The final day to register is March 20th and EVERYONE is welcome. You need not be a member of RWA or RWA-WF to participate in this fabulous workshop. The price of the workshop is $20 for RWA-WF members and $25 for all non-members. Details on how to register are at the bottom of the article here.
The workshop will be a yahoo loop. You will be notified with an invitation to join the loop prior to the workshop date. RWA-WF reserves the right to cancel this workshop should fewer than 20 participants sign up for this workshop. Upon a cancellation of this workshop by RWA-WF all registered participants will receive a full refund. Please contact Maggie Marr at maggiemarr AT mac DOT net for more information.
How is it Tuesday already and I haven't posted since last Wednesday? I'm not sure.
I could blame it on the kids. I could blame it on my dear friend Ally and her challenge to me that I write 2k a day for 25 days. I could blame it on the impending arrival of my Mom and MIL. I could even blame it on my self imposed deadline to finish this draft of The Billionaire's Proud Mistress and the newest screenplay by the end of March. But while I'd like to blame my lackadaisical blog writing on any or all of those things...I simply can't.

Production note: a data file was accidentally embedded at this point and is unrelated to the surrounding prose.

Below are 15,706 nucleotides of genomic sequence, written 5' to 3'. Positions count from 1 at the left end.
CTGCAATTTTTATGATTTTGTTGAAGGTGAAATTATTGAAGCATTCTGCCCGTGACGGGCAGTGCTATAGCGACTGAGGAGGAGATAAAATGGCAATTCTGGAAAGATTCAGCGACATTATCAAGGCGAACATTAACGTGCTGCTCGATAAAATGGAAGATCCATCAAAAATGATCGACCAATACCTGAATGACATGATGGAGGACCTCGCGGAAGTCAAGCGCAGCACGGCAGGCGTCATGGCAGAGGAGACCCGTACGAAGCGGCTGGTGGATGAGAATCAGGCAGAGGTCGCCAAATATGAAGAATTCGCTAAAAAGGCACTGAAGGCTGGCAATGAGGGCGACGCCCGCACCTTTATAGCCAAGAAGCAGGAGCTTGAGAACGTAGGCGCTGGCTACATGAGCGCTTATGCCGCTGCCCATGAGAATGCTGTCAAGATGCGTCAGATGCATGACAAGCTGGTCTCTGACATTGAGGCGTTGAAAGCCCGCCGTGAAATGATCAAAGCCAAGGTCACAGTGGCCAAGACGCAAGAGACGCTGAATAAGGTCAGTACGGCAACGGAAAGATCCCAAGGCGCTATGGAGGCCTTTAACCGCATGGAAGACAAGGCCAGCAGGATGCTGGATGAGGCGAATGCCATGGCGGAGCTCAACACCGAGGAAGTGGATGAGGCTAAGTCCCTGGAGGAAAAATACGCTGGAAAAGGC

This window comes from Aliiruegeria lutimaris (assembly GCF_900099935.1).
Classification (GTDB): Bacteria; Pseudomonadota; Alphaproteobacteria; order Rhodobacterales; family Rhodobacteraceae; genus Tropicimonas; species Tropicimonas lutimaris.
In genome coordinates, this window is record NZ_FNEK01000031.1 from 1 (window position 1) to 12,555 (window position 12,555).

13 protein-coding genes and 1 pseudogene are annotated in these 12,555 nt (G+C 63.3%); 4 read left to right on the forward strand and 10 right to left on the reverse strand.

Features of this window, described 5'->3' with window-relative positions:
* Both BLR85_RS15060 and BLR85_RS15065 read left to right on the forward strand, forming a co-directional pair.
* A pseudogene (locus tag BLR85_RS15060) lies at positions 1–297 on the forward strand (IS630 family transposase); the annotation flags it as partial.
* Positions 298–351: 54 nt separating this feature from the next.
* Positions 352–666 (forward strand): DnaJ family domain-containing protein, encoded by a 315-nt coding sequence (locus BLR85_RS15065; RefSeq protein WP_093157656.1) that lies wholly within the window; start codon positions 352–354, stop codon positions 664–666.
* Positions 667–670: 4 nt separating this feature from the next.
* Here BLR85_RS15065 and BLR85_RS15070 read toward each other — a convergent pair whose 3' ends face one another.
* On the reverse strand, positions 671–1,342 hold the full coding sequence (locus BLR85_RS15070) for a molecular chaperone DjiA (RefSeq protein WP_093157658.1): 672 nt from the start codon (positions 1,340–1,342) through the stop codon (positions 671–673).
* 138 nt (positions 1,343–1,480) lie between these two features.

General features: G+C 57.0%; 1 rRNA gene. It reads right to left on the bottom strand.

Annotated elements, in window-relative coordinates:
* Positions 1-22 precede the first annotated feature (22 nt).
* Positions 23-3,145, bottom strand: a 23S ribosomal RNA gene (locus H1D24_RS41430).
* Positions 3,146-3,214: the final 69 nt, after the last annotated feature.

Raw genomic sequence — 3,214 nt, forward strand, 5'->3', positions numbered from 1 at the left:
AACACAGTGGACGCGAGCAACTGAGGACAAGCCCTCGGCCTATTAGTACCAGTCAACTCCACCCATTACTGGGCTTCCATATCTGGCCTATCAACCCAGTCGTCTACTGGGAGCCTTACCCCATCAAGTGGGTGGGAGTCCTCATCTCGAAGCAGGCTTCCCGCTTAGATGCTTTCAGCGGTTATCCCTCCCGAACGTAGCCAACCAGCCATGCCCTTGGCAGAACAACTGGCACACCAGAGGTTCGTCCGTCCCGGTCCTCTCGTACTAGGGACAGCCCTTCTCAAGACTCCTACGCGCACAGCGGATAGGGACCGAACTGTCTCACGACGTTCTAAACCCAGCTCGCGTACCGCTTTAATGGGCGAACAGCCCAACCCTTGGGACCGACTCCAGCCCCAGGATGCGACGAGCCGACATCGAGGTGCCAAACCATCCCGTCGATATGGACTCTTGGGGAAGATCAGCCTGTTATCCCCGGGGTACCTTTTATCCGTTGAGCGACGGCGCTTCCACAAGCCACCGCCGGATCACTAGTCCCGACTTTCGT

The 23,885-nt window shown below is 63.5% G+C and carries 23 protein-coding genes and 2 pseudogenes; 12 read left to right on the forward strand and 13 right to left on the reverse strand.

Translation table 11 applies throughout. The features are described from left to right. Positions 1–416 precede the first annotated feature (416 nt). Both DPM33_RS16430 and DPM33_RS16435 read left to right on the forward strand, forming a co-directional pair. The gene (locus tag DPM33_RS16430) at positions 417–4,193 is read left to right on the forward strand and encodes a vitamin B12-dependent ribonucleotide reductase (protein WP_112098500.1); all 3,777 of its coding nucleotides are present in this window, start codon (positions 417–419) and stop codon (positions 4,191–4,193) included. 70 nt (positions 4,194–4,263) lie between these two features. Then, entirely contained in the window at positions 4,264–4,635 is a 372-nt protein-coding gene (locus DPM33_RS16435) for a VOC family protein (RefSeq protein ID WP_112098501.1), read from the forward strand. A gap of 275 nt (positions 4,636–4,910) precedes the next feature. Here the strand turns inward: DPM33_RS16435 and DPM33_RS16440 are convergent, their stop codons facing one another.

I mean take for example my agent: Kristin Nelson. She works nearly as hard as I do (please know I write that with a grin and wink there are very few people that work harder than Kristin and I'm certainly not one) and she manages to post daily on her very famous, very witty, and very informative blog Pub Rants.
For goodness sake if Kristin can post daily, why can't I?
Hmm. Good question. So along with every other quest I seem to be on this year... (write more, complain less...exercise more, eat less...go out more, stay at home less...I see a theme emerging) I am going to attempt a minimum of three posts a week.
There. I've written it. Now back to that word challenge....
I am an attorney, author, and independent producer. My Hollywood adventure began as a motion picture literary agent (after pushing the mail-cart!). Since then I've written for film, TV, and ghostwritten multiple celebrity books, (sorry can't tell you which celebrities). I am blessed to share my LA life with my outrageously good-looking husband (seriously--I get older and he gets better with age) and my fabulous children.